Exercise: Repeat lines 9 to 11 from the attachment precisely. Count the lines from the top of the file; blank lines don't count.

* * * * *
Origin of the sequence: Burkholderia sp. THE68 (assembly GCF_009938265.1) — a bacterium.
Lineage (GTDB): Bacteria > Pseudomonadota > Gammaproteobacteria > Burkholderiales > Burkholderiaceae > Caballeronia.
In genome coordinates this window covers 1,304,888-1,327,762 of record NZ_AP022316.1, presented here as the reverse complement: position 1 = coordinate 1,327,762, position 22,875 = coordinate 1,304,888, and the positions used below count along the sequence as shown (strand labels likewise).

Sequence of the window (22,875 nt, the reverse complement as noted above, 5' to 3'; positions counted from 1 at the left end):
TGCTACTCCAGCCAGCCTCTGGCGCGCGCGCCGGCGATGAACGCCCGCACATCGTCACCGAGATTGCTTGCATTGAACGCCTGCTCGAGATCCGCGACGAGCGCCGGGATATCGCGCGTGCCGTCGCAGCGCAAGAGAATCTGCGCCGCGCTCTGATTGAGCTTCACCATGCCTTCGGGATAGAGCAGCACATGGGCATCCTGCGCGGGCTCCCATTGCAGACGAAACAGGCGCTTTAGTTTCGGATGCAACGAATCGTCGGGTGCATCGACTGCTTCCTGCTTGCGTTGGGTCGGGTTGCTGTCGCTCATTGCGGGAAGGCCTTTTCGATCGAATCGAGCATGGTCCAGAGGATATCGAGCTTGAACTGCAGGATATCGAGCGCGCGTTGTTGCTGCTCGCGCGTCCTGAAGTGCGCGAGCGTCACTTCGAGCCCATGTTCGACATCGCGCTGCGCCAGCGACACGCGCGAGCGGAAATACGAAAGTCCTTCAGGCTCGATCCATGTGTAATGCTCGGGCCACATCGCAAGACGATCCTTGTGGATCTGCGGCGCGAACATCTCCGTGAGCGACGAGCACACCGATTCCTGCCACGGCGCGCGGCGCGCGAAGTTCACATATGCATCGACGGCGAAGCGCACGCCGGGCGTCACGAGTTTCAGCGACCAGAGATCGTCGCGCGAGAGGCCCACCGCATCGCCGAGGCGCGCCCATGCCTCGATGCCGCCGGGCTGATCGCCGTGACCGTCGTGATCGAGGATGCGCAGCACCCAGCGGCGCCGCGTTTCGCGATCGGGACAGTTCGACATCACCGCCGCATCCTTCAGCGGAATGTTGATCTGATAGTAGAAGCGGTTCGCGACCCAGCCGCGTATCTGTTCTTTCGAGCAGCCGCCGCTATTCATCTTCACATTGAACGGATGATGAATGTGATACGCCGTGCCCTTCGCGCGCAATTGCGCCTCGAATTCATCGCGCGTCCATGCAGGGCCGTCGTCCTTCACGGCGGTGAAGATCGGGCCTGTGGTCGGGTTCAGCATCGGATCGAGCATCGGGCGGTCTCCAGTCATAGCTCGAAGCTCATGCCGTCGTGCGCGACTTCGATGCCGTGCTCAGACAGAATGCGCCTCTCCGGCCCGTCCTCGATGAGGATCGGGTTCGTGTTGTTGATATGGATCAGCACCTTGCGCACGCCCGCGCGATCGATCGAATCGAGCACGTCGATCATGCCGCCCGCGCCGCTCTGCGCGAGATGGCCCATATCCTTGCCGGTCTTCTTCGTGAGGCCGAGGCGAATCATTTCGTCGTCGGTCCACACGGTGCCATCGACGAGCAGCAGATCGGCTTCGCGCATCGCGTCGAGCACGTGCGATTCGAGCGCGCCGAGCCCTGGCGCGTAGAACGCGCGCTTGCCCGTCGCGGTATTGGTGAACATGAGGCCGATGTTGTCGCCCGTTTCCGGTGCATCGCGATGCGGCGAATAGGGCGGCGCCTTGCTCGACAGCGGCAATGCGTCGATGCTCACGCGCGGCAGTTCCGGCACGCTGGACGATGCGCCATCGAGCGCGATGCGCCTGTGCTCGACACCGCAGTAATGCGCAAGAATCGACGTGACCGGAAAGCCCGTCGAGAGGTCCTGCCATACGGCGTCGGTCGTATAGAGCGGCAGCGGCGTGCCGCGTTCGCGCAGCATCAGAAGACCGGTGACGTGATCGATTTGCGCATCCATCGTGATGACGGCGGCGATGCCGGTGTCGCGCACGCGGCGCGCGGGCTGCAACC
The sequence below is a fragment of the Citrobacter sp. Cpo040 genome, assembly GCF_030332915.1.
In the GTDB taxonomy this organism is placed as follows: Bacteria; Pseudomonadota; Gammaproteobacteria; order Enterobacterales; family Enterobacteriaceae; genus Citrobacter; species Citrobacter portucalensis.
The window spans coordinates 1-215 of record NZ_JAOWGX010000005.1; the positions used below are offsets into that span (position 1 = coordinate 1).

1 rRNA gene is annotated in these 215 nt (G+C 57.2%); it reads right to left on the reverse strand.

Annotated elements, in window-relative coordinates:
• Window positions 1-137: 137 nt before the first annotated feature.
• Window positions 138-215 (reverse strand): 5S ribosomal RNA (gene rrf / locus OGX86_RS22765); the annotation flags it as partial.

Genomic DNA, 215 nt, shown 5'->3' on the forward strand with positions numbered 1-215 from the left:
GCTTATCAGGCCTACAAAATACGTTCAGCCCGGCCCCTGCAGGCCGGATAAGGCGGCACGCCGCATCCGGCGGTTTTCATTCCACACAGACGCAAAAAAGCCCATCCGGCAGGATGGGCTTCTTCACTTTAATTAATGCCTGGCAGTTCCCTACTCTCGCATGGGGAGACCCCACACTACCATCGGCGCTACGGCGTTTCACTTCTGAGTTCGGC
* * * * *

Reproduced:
1 rRNA gene is annotated in these 215 nt (G+C 57.2%); it reads right to left on the reverse strand.

Annotated elements, in window-relative coordinates:
• Window positions 1-137: 137 nt before the first annotated feature.